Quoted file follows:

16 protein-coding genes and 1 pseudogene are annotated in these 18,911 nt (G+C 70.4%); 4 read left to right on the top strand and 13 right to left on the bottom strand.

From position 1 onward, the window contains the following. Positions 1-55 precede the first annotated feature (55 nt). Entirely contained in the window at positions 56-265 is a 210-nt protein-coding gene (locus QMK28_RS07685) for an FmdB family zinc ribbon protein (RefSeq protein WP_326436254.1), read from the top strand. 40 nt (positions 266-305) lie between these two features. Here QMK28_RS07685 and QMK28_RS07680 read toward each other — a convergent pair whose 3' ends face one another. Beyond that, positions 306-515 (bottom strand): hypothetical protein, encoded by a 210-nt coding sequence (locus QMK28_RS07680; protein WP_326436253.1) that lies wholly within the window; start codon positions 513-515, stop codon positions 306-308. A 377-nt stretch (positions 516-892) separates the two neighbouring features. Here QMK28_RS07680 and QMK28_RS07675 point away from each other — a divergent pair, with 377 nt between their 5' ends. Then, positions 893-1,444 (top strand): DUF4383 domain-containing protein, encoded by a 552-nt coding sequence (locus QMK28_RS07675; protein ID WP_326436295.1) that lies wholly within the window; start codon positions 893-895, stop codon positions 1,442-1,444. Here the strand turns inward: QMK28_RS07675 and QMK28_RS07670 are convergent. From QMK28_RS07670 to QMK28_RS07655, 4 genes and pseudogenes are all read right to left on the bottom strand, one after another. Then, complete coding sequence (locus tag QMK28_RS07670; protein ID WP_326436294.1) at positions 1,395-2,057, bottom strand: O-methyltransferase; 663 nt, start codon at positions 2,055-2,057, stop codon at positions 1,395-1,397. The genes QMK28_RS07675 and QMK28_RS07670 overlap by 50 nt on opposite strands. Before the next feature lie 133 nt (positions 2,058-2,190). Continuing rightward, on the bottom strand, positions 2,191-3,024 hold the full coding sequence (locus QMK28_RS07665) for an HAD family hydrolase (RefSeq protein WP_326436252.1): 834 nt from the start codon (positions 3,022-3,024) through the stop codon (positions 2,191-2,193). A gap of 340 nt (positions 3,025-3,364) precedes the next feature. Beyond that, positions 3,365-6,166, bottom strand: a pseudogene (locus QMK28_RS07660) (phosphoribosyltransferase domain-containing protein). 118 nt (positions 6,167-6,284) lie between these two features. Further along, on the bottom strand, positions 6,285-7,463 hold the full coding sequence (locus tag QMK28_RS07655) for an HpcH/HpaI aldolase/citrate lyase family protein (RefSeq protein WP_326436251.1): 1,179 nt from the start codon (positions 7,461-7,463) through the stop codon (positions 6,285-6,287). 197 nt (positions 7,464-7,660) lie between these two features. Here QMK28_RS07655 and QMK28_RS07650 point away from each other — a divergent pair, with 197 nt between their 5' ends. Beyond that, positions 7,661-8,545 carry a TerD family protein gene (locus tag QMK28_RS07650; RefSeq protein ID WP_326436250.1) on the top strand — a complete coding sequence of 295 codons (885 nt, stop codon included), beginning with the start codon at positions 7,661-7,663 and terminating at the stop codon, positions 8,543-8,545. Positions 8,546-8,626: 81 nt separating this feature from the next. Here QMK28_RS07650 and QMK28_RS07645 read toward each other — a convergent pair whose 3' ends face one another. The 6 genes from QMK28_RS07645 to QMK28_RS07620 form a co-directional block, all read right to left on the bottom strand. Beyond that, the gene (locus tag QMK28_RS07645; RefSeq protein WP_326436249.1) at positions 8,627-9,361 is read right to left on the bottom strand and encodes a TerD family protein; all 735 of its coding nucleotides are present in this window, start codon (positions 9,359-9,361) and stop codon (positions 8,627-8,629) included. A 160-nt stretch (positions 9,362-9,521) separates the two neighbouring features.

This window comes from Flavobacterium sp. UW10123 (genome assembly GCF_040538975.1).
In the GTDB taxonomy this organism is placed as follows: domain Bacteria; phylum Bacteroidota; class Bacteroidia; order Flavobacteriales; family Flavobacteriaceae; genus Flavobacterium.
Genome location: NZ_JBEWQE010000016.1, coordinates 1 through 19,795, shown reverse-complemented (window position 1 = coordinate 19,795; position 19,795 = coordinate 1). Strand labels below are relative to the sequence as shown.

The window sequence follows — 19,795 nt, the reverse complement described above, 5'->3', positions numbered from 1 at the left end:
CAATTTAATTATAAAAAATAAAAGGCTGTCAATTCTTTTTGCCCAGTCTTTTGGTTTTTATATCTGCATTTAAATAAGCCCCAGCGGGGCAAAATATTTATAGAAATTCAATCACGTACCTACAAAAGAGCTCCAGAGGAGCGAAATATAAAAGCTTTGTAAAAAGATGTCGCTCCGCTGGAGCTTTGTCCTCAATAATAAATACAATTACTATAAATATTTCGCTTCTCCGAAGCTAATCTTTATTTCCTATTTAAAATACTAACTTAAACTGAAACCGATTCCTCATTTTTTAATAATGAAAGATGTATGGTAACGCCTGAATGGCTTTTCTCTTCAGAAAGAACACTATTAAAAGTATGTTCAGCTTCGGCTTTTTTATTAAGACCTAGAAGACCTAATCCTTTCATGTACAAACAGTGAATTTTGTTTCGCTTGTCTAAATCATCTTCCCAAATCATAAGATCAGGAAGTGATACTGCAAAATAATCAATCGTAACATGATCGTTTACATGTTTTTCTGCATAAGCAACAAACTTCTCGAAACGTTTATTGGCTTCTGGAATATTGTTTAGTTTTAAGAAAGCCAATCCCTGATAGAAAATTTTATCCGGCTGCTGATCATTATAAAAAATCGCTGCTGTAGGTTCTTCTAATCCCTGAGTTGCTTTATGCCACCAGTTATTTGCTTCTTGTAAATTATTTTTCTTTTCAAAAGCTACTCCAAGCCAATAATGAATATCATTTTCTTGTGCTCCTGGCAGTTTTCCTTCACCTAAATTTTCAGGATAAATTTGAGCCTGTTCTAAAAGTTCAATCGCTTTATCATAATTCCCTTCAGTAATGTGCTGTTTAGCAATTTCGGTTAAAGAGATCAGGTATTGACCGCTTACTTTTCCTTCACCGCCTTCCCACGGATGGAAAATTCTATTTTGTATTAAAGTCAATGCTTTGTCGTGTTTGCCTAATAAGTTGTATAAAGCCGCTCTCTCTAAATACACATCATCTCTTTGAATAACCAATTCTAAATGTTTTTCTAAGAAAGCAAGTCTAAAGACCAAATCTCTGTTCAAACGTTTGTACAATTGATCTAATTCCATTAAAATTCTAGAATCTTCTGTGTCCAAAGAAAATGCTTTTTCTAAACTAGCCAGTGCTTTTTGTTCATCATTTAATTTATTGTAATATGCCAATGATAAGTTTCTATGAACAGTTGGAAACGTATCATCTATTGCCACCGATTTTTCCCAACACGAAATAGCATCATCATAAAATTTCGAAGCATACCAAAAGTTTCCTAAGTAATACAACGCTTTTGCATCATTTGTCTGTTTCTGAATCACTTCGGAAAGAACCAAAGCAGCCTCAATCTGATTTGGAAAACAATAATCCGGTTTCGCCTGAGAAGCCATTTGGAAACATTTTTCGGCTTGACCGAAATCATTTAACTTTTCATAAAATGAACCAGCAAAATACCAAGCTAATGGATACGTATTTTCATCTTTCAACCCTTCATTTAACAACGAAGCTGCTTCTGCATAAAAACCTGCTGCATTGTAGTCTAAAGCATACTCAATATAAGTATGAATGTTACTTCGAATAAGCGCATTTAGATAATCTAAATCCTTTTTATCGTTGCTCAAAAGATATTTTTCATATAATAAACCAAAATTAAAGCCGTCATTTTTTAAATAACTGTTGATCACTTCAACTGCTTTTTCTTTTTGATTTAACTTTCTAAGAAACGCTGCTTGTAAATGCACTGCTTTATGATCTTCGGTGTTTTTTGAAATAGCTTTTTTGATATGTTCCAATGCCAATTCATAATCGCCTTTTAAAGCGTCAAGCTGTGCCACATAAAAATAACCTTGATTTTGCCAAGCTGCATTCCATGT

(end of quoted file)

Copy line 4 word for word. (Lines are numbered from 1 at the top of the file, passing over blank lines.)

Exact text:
In the GTDB taxonomy this organism is placed as follows: domain Bacteria; phylum Bacteroidota; class Bacteroidia; order Flavobacteriales; family Flavobacteriaceae; genus Flavobacterium.